Digital Signature – Governments’ choice for electronic documents

The expansion of electronic documents usage carries substantial benefits along with challenges to the traditional working environment. Government departments and state institutions around the world are no different to any other business. They too are looking for ways to improve service efficiency, reduce costs, and respond to the current business climate. A recent case to the ever changing conditions is shown in Gartner’s latest report (8 September 2011) that predicts a sharp drop (from projection of 9.3 percent to 3.8 percent) in PC shipment growth due to a market shift to devices like tablets.

Following the development of electronic products and services and worldwide legal recognition of electronic signatures, an increasing number of Ministries adopt digital signature technology for signing online electronic documents.  The preferred choice seems very logical in light of the apparent ability to alter or copy electronic documents that can be used in unauthorized ways. The form of user-based PKI digital signature that utilises encryption technology to sign documents ensures that the signature is uniquely linked to the signatory and document, and that any changes can be immediately detected.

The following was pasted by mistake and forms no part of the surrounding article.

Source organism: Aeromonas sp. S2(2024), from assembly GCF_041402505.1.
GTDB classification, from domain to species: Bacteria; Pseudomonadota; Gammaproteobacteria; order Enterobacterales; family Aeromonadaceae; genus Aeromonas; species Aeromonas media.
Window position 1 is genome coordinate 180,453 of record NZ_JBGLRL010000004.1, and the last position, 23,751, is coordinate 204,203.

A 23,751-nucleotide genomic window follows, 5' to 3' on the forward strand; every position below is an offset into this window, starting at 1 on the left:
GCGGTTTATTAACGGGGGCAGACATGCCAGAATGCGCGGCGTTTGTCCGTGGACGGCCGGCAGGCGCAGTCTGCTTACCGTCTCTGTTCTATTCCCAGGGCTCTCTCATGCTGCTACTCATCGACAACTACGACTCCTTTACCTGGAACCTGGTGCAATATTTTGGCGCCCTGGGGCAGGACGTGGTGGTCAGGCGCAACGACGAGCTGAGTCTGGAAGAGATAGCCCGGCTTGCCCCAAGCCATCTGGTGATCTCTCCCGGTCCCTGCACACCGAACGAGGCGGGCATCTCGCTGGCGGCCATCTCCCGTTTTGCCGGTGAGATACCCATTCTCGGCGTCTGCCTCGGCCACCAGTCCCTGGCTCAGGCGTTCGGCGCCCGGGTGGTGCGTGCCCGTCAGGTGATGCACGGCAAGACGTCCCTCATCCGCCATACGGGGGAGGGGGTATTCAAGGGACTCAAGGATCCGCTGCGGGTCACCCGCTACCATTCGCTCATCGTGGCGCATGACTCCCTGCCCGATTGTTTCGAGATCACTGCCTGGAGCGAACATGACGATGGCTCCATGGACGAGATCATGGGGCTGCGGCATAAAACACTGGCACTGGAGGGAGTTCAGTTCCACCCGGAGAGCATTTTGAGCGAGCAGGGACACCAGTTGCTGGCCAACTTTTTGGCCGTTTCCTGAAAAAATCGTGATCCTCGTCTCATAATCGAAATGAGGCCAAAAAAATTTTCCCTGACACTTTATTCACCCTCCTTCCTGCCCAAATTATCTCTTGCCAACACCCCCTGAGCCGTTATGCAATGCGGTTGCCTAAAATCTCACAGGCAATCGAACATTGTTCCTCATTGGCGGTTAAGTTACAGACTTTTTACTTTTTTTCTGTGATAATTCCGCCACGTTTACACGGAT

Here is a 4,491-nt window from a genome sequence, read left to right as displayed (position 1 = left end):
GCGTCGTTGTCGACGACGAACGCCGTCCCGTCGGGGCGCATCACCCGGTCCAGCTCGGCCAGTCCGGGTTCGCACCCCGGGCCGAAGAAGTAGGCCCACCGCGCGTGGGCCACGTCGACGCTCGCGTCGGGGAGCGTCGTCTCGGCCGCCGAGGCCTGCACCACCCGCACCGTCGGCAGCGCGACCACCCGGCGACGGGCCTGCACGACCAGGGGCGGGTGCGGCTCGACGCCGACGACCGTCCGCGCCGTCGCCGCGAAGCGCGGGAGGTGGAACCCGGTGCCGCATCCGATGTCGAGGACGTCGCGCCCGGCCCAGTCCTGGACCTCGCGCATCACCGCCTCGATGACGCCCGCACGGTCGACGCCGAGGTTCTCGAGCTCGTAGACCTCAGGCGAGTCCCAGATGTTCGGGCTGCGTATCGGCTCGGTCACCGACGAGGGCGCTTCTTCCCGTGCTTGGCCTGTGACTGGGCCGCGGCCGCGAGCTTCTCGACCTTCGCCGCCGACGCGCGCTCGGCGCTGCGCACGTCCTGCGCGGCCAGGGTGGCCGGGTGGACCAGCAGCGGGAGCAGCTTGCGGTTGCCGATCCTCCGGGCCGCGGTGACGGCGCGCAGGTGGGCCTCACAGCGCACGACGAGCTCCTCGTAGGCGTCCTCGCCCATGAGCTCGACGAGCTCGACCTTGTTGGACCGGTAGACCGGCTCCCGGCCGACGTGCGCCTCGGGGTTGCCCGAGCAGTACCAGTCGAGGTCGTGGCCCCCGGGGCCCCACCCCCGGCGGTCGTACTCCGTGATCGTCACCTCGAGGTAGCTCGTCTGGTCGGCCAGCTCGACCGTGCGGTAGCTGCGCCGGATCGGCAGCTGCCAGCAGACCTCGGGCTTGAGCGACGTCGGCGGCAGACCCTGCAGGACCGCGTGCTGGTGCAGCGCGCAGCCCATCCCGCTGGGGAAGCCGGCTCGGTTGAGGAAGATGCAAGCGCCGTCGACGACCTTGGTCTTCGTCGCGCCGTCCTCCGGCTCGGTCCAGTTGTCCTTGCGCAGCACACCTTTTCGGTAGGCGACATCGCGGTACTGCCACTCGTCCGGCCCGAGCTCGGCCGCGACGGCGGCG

There are countless examples of the above:

  • Italy was one of the first countries in the European Union to use digital signatures to connect Government departments,
  • Germany, and Spain who use digital signatures in transactions between citizens and public administration,
  • India very recently (12 September) announced the deployment of digital signature technology in citizens services,
    US Federal Government agencies and the State of California to name a few. 

Carly Fiorina once said: “Many people see technology as the problem behind the so-called digital divide. Others see it as the solution. Technology is neither. It must operate in conjunction with business, economic, political, and social systems.”